Next step: To build a membership base while hosting workshops, classes and events led by experts in art, design and engineering.

“It is crucial to generate different sources of revenue and to keep on with educational sessions in schools and universities in order to grow the future community of makers in South Florida,” said Gustavo Grande of HBIF, which helped Moonlighter with a marketing plan, promotions and media strategy. “Moonlighter will definitely add value to the technological and innovative ecosystem that is growing in South Florida and at the same time is a wonderful place where anyone can have fun, meet great people while making a new collection of furniture, an exclusive piece of jewelry or a robotic prosthetic arm.”

Nancy Dahlberg


Creating Revolutions in the hospitality industry


By Nancy Dahlberg / ndahlberg@miamiherald.com

Where's our waiter? Patrons won’t ever have to ask that again if a South Florida tech startup has its way.

Einar Rosenberg (pictured above), a 15-year veteran of innovation in NFC (Near Field Communications), mobile payment and mobile retail technology, has turned his attention to solving an age-old problem: finding an employee to help you. His startup company, Creating Revolutions, is focusing first on the restaurant industry.

Creating Revolutions, founded in 2013, creates mobile hardware and software that increase employee efficiency and enhance customer engagement. With its first product, Service Pager, a restaurant patron can communicate with his or her waiter in one step. In the past few months, the product was extensively tested at the Miami restaurant City Hall, shown at the National Restaurant Association Show in Chicago, and picked up by the world’s largest restaurant distributor.

Why hadn’t technology solved that problem yet? Rosenberg believed that the right technology needed to be invented, and /"said/" it took his team around the world two years to create it.

The technology needed to be a tool for an employee, not a replacement for the employee like other table-top ordering systems, said Rosenberg. Creating Revolutions’ Service Pager lets employees access notifications on basically any device. For instance, if a restaurant patron wants another glass of wine or changes her mind about dessert, she can text it and then simply tap her phone to a disc affixed on the table to be securely sent to the waiter. “We made it only one step to initiate for both customer and employee, and intuitive, with a near-zero learning curve,” said Rosenberg, founder and CEO. “Only telepathy could be easier.”

The son of a small business owner also knew he wanted to make the product affordable. “So the little guy gets the technology at a low monthly cost (about $10 per table per month), and average setup time is less than 30 minutes, with minimal technical knowledge. Every year you renew your subscription, your hardware and software get replaced with the latest and greatest,” said Rosenberg, who holds dozens of patents in the areas of mobile payment, security, digital signage, medical, vending, retail and restaurant industries. He was also a founding partner and currently a board member of Narian Technologies.

“About 20 minutes into my first meeting with Einar, I concluded that he was a uniquely talented genius: a rare and prolific inventor capable of transforming the lives of others. I was not wrong. He isn’t legally permitted to talk about much of what he’s accomplished, but I can tell you that the majority of people in America already have technology that Einar invented,” said Owen Evans, a corporate attorney with Comiter, Singer, Baseman & Braun LLP who has worked with Rosenberg’s Creating Revolutions and previous endeavors.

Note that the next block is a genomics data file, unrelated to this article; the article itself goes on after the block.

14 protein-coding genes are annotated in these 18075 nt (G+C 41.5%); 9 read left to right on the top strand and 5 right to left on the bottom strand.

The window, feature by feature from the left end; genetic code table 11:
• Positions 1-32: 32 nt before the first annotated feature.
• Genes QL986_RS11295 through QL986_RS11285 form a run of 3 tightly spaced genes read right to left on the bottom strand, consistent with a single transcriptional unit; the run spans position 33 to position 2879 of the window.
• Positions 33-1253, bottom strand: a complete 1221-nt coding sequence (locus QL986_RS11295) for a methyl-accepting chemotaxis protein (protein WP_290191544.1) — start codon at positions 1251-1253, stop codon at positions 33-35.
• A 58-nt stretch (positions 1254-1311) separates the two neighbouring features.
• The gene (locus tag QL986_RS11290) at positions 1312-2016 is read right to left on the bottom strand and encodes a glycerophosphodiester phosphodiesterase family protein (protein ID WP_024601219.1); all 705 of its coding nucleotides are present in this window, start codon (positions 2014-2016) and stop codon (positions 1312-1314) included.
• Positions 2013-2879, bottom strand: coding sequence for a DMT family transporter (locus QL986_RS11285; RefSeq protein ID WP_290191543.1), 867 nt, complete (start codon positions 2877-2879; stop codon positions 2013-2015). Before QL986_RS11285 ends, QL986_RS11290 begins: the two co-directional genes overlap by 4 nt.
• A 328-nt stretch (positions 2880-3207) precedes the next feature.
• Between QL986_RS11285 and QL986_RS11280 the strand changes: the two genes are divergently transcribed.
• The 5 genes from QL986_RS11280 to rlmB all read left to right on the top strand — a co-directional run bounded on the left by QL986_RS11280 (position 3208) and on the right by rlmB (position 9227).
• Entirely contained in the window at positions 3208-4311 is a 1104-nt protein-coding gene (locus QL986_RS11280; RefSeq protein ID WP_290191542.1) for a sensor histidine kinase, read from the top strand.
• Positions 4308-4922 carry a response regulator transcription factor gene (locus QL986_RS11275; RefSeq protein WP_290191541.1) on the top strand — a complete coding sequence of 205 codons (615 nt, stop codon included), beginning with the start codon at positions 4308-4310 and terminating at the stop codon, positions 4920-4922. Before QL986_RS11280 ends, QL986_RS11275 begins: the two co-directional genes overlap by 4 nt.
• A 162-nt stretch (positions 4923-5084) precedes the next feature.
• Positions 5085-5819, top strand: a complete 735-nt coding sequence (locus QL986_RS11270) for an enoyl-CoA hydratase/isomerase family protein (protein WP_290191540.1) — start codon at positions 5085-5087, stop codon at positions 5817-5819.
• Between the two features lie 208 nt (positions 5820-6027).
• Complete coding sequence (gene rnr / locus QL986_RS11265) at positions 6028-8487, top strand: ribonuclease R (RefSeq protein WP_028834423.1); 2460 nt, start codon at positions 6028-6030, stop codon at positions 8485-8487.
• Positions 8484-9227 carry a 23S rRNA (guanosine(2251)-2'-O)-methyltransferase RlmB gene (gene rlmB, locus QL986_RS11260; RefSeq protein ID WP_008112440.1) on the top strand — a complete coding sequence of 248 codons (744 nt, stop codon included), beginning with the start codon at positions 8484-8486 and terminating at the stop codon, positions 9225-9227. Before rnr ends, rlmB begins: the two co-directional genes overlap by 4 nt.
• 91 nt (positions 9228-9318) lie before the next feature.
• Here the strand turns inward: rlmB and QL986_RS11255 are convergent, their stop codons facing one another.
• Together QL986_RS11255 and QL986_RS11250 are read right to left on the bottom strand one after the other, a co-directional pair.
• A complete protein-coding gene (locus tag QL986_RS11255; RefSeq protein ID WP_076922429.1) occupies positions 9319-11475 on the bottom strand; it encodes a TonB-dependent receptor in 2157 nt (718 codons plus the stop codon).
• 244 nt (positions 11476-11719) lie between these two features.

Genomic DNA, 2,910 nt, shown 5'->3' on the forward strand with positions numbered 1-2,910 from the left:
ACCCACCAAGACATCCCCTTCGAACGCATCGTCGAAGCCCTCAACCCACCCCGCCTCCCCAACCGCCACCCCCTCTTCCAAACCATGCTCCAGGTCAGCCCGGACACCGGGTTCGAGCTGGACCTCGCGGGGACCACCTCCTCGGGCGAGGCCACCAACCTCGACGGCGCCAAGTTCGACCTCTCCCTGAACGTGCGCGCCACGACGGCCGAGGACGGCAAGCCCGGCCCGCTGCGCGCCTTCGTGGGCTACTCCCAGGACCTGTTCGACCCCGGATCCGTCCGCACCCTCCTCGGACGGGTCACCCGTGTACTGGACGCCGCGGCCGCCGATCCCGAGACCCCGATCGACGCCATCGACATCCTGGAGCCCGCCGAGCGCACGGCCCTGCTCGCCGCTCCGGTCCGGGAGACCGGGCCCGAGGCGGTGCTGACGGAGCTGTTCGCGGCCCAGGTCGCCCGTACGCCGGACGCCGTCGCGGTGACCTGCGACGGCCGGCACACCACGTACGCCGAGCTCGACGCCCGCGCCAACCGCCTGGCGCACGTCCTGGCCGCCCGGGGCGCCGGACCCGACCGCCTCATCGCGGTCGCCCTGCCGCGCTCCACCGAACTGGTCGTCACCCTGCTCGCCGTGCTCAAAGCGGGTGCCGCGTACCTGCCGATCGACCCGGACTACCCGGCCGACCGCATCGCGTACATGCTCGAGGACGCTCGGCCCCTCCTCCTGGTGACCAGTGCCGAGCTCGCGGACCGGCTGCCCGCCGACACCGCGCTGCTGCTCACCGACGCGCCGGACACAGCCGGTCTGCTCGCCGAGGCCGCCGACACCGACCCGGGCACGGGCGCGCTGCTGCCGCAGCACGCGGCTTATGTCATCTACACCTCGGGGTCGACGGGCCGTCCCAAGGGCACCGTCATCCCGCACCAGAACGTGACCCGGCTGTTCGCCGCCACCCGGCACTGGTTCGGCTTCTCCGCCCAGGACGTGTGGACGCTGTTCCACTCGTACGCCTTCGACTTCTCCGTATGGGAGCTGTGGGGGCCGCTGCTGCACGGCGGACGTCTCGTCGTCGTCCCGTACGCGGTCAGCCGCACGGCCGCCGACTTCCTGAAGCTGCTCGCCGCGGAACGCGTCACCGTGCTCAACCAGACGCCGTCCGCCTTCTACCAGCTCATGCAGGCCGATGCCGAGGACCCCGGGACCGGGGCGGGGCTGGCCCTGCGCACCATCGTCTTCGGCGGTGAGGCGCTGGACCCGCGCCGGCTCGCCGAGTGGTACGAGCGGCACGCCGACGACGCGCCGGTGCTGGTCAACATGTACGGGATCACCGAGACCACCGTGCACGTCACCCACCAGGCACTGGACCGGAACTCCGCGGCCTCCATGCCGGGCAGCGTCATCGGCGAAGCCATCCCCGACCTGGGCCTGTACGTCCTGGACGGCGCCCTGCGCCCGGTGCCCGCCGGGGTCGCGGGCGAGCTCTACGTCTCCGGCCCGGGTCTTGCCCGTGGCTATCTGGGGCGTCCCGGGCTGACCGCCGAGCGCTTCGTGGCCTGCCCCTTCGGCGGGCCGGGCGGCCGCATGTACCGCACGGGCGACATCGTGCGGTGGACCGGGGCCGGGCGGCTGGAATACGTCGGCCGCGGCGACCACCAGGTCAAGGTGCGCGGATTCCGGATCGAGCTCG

The product includes three parts, starting with the company's small Touch & Discover disc that sits on a restaurant table and works on 95 percent of smartphones. It doesn’t need to be recharged or plugged in and lasts up to 10 years. The waiter can receive the customer’s request through a specially designed watch made by Creating Revolutions or on any number of screens at waiter stations or elsewhere, which instantly shows customer requests and can be translated from more than 15 languages. Customers can also receive marketing information and offers from the business while they wait, if the business chooses to do that. Through the employee ID system in the technology, management always knows which waiter received requests and how long it took to be serviced.

Earlier this year, Creating Revolutions, now a team of six, began a six-month long pilot at Steven Haas’ City Hall restaurant in Miami. Each day, Rosenberg checked in with Haas and the restaurant’s staff, received feedback and made changes — many times the very next day, said Haas, who said he was happy to be the first “guinea pig.”

“This is the hottest, latest, newest, the future in customer service,” said Haas, also a former chairman of the Greater Miami Convention and Visitors Bureau. The product changed significantly at least five times, he said, adding that it was accepted by customers in all age groups. Haas lauded Rosenberg’s outside-the-box thinking: “And he thinks really big.”

The results of the pilot test: Tables turned over for new customers on average 10 minutes faster, and up-selling of high-profit items such as liquor increased by 32 percent, boosting both a waiter’s tips and a restaurant’s bottom line, Rosenberg said. With less than 1 percent of customer usage, the service is profitable for a restaurant. “The feedback [Steve] gave was constant, patient, insightful — and daily,” said Rosenberg. “The product wouldn’t be half as good today if it wasn’t for Steve’s wisdom.”

Cr2In addition to City Hall, the Service Pager is now also in use at HighBar at the Dream Hotel in South Beach, and the company also launched with its first group of independent sales operators in four countries. But Creating Revolutions’ big coming-out nationally was at the National Restaurant Association Show in May in Chicago, with 68,000 people in attendance. After waiting hours, Rosenberg received a 15-minute meeting with Brad Wasserstrom, president of The Wasserstrom Company, the world’s largest distributor of restaurant products. That 15 minutes turned into a two-hour meeting — and then a deal.